“The philosophy was different,” Kleis said. “Northwest’s philosophy was to bring people to its hubs. Delta’s philosophy, I believe, was: ‘You’ll get to the hub because you have no choice.’ ”

For executives such as Goskowicz, who does nearly half his business overseas, that change became a costly inconvenience.

“I have to pay mileage both ways for my executives and salespeople,” he said. “Take that 160 miles and add $22 a day to park.”

Throw in a 90-minute drive, often exacerbated with traffic snarls, and another 90 minutes to get through airport security lines. And top that off with airfare to Chicago.

When SkyWest and United team up on $186 round-trip flights on 50-seat jets to O’Hare, Goskowicz and his workers can forget the driving, parking and waiting.

“Mileage will be 10 miles instead of 160, parking here is free and if you’re last in line, you’ll have 49 people ahead of you,” he said. “That’s the worst it will ever be, so you won’t need to be there an hour-and-a-half early.”

To lure SkyWest, St. Cloud had to offer $1 million in revenue guarantees that includes a $750,000 federal grant aimed at small airports trying to revive service.

“We were the poster child for extremely under-served airports,” said Bill Towle, the St. Cloud airport director.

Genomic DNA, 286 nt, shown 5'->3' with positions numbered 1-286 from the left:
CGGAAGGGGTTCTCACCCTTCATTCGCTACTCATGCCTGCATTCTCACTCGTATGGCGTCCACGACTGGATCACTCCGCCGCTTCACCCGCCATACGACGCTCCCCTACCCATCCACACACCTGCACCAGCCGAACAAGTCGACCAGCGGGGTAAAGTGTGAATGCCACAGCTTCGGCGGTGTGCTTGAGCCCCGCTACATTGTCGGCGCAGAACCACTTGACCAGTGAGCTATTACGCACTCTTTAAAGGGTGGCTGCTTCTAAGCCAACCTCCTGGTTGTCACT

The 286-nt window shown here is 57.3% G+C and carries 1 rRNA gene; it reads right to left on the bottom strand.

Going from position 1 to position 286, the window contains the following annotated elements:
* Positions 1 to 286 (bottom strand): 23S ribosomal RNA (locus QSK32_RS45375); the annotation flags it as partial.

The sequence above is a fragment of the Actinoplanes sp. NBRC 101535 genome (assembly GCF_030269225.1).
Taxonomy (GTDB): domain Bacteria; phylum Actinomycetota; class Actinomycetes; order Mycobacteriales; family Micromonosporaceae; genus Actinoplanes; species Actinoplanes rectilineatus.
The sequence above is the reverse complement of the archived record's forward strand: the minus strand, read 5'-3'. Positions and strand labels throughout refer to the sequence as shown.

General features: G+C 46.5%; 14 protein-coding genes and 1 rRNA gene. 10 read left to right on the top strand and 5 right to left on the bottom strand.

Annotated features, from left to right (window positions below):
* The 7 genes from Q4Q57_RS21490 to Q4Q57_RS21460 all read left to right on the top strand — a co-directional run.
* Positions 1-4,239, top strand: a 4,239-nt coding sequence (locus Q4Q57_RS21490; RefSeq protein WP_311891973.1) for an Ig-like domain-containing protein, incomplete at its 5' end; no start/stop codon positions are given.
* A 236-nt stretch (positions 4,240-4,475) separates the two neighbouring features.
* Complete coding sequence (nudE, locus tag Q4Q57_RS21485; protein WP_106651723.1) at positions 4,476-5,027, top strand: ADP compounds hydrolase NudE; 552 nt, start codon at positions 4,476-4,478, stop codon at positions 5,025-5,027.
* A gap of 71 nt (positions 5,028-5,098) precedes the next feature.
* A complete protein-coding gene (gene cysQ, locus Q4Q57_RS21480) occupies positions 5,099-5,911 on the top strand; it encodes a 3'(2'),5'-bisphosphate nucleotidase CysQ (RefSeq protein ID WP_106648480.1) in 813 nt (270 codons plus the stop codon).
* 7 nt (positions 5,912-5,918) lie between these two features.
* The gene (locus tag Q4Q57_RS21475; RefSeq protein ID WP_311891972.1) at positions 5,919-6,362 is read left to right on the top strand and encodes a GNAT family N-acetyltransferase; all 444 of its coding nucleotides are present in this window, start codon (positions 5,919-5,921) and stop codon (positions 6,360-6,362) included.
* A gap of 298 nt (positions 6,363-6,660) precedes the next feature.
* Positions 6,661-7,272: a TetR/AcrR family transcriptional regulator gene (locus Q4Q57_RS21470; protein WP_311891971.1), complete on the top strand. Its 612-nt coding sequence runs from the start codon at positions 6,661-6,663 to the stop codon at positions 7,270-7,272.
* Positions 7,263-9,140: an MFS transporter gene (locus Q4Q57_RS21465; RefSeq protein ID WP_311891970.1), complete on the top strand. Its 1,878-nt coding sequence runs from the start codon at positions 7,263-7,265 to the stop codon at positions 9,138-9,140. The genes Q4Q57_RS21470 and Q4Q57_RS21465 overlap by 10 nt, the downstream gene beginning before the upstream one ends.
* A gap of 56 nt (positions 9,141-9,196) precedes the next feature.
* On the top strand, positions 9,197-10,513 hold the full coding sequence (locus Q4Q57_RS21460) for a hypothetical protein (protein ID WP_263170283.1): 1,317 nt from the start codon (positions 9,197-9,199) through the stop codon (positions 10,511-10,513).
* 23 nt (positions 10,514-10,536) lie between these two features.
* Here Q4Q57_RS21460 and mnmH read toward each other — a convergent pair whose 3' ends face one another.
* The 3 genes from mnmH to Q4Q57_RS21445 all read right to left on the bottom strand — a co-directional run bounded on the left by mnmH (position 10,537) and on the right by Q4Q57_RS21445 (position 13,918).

When Delta pulled out Jan. 1, 2010, the airport had no regular flights for nearly three years until late 2012, when Allegiant Air started what is now three flights a week to Mesa, Ariz., and one to Florida.

St. Cloud, local businesses and surrounding counties have raised $100,000 of a pledged $250,000 toward the $1 million guarantee, including a bunch of waived fees that will keep SkyWest from paying terminal rent, landing charges and fuel tariffs.

“We hope we’ll never have to tap into that guarantee,” Kleis said. “But it helps the airline get past the apprehension of new service.”

But even he admits changing people’s travel patterns might take some time before this becomes profitable. “We might not be able to operate without a loss at the start until the word gets,” the mayor said.

Regional authority next?

Kleis said he’ll start pushing this spring for Sherburne, Benton and Stearns counties to enter into a cost-sharing regional authority with St. Cloud to maintain the airport. He says it’s a matter of fairness.

“We’ll consider it, but I’d make no assumptions what the outcome will be,” said Sherburne County Commissioner Felix Schmiesing, whose district includes the airport.

Stearns County Commissioner Leigh Lenzmeier, who leads a Northstar corridor oversight panel, dreams of a day when people along the rail line in Fridley, Coon Rapids, Anoka or Elk River could become part of a reverse commute.

First, the Northstar line would have to be extended to St. Cloud — a big if.

“Business travelers from Fridley … wouldn’t have to drive themselves nuts getting across the metro and paying astronomic parking fees,” he said. “They could hop on the train and fly out of here much cheaper.”

That scenario is a long way from becoming a reality. But Bob White, a retired St. Cloud finance executive, flew to his Arizona winter home recently on the Allegiant jet out of St. Cloud.

“I talk to the people on the plane and none are from St. Cloud,” he said. “They’re from Sauk Centre, Brainerd, Alexandria. Anyone coming through St. Cloud to get to the airport in the Twin Cities will start to realize want a boon this is.”